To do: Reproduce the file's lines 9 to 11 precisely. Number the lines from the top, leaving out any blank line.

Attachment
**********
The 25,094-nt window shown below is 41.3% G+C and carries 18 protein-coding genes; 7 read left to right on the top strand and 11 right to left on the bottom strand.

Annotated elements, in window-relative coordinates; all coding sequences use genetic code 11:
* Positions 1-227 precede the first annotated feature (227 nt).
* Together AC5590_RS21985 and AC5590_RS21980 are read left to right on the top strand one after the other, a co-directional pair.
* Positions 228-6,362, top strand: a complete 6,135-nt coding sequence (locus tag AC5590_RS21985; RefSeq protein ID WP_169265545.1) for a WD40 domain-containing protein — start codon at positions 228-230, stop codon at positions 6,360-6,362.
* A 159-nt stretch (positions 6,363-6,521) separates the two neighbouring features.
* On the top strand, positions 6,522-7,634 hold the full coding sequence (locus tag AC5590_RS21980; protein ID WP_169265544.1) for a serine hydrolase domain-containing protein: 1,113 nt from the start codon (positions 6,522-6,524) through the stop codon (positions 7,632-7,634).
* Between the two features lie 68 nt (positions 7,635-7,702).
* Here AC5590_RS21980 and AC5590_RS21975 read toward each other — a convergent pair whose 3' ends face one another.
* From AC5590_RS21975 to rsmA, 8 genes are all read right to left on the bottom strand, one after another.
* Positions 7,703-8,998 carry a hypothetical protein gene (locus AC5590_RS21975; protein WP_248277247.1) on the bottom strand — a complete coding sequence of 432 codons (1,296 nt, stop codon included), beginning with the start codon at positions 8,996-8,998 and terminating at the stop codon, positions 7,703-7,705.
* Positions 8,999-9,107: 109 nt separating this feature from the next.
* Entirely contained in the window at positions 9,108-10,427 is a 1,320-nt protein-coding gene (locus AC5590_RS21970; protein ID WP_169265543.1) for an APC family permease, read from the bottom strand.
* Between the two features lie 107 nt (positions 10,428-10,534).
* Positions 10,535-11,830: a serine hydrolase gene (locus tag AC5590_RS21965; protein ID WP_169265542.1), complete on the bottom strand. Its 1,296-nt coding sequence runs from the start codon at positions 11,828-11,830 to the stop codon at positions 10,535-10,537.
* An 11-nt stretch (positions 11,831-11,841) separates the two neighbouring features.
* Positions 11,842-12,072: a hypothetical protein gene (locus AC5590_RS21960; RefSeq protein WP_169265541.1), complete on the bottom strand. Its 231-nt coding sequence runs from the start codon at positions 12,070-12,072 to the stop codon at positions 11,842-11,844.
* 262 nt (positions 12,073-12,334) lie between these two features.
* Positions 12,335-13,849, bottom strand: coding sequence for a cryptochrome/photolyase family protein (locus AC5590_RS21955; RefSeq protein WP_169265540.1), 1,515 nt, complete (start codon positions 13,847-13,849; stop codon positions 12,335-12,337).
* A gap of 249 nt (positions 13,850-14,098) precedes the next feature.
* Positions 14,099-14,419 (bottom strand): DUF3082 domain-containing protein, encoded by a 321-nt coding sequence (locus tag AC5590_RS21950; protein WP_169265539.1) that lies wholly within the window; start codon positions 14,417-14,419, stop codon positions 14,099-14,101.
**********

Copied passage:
* Here AC5590_RS21980 and AC5590_RS21975 read toward each other — a convergent pair whose 3' ends face one another.
* From AC5590_RS21975 to rsmA, 8 genes are all read right to left on the bottom strand, one after another.
* Positions 7,703-8,998 carry a hypothetical protein gene (locus AC5590_RS21975; protein WP_248277247.1) on the bottom strand — a complete coding sequence of 432 codons (1,296 nt, stop codon included), beginning with the start codon at positions 8,996-8,998 and terminating at the stop codon, positions 7,703-7,705.